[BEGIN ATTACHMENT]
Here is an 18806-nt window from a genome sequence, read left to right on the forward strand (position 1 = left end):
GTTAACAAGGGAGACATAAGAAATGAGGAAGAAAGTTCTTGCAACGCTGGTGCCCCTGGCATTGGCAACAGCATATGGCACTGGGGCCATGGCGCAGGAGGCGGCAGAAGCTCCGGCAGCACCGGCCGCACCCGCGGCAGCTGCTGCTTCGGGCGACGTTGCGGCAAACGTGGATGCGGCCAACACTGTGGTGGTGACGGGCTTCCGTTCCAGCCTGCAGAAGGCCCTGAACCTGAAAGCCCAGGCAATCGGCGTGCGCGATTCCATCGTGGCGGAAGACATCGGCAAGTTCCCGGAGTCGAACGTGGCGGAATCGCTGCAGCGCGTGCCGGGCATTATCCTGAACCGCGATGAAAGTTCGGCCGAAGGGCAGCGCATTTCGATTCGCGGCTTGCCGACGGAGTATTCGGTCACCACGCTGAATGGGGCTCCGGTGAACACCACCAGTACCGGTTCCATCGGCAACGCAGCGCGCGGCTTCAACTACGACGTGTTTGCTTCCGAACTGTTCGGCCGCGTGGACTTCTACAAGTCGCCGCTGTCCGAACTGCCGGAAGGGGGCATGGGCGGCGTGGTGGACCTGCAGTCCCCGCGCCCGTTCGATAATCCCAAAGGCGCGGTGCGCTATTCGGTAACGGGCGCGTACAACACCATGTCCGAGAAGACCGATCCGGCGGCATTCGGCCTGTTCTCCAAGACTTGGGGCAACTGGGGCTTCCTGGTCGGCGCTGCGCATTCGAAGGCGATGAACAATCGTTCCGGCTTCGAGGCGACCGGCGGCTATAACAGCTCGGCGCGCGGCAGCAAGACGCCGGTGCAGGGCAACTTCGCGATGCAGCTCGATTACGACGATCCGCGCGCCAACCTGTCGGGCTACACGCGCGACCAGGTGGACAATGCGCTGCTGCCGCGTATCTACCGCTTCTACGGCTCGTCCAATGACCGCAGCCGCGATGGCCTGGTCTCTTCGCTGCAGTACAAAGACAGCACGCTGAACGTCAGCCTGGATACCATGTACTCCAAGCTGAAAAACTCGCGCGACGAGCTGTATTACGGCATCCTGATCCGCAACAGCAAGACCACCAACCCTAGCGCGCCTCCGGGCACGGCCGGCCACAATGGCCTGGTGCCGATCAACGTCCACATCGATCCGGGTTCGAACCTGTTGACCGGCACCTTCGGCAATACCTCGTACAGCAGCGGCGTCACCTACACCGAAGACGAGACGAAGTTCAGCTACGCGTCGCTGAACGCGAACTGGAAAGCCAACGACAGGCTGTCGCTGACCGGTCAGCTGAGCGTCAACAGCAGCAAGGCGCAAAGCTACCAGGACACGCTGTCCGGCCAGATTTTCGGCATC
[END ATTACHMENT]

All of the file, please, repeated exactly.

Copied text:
Here is an 18806-nt window from a genome sequence, read left to right on the forward strand (position 1 = left end):
GTTAACAAGGGAGACATAAGAAATGAGGAAGAAAGTTCTTGCAACGCTGGTGCCCCTGGCATTGGCAACAGCATATGGCACTGGGGCCATGGCGCAGGAGGCGGCAGAAGCTCCGGCAGCACCGGCCGCACCCGCGGCAGCTGCTGCTTCGGGCGACGTTGCGGCAAACGTGGATGCGGCCAACACTGTGGTGGTGACGGGCTTCCGTTCCAGCCTGCAGAAGGCCCTGAACCTGAAAGCCCAGGCAATCGGCGTGCGCGATTCCATCGTGGCGGAAGACATCGGCAAGTTCCCGGAGTCGAACGTGGCGGAATCGCTGCAGCGCGTGCCGGGCATTATCCTGAACCGCGATGAAAGTTCGGCCGAAGGGCAGCGCATTTCGATTCGCGGCTTGCCGACGGAGTATTCGGTCACCACGCTGAATGGGGCTCCGGTGAACACCACCAGTACCGGTTCCATCGGCAACGCAGCGCGCGGCTTCAACTACGACGTGTTTGCTTCCGAACTGTTCGGCCGCGTGGACTTCTACAAGTCGCCGCTGTCCGAACTGCCGGAAGGGGGCATGGGCGGCGTGGTGGACCTGCAGTCCCCGCGCCCGTTCGATAATCCCAAAGGCGCGGTGCGCTATTCGGTAACGGGCGCGTACAACACCATGTCCGAGAAGACCGATCCGGCGGCATTCGGCCTGTTCTCCAAGACTTGGGGCAACTGGGGCTTCCTGGTCGGCGCTGCGCATTCGAAGGCGATGAACAATCGTTCCGGCTTCGAGGCGACCGGCGGCTATAACAGCTCGGCGCGCGGCAGCAAGACGCCGGTGCAGGGCAACTTCGCGATGCAGCTCGATTACGACGATCCGCGCGCCAACCTGTCGGGCTACACGCGCGACCAGGTGGACAATGCGCTGCTGCCGCGTATCTACCGCTTCTACGGCTCGTCCAATGACCGCAGCCGCGATGGCCTGGTCTCTTCGCTGCAGTACAAAGACAGCACGCTGAACGTCAGCCTGGATACCATGTACTCCAAGCTGAAAAACTCGCGCGACGAGCTGTATTACGGCATCCTGATCCGCAACAGCAAGACCACCAACCCTAGCGCGCCTCCGGGCACGGCCGGCCACAATGGCCTGGTGCCGATCAACGTCCACATCGATCCGGGTTCGAACCTGTTGACCGGCACCTTCGGCAATACCTCGTACAGCAGCGGCGTCACCTACACCGAAGACGAGACGAAGTTCAGCTACGCGTCGCTGAACGCGAACTGGAAAGCCAACGACAGGCTGTCGCTGACCGGTCAGCTGAGCGTCAACAGCAGCAAGGCGCAAAGCTACCAGGACACGCTGTCCGGCCAGATTTTCGGCATC